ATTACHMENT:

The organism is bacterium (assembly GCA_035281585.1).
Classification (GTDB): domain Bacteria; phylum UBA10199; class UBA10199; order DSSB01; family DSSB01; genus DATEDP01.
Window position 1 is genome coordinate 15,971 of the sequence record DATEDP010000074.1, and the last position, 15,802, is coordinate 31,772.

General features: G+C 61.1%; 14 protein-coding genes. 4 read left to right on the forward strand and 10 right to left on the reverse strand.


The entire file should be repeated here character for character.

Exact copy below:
The organism is bacterium (assembly GCA_035281585.1).
Classification (GTDB): domain Bacteria; phylum UBA10199; class UBA10199; order DSSB01; family DSSB01; genus DATEDP01.
Window position 1 is genome coordinate 15,971 of the sequence record DATEDP010000074.1, and the last position, 15,802, is coordinate 31,772.

General features: G+C 61.1%; 14 protein-coding genes. 4 read left to right on the forward strand and 10 right to left on the reverse strand.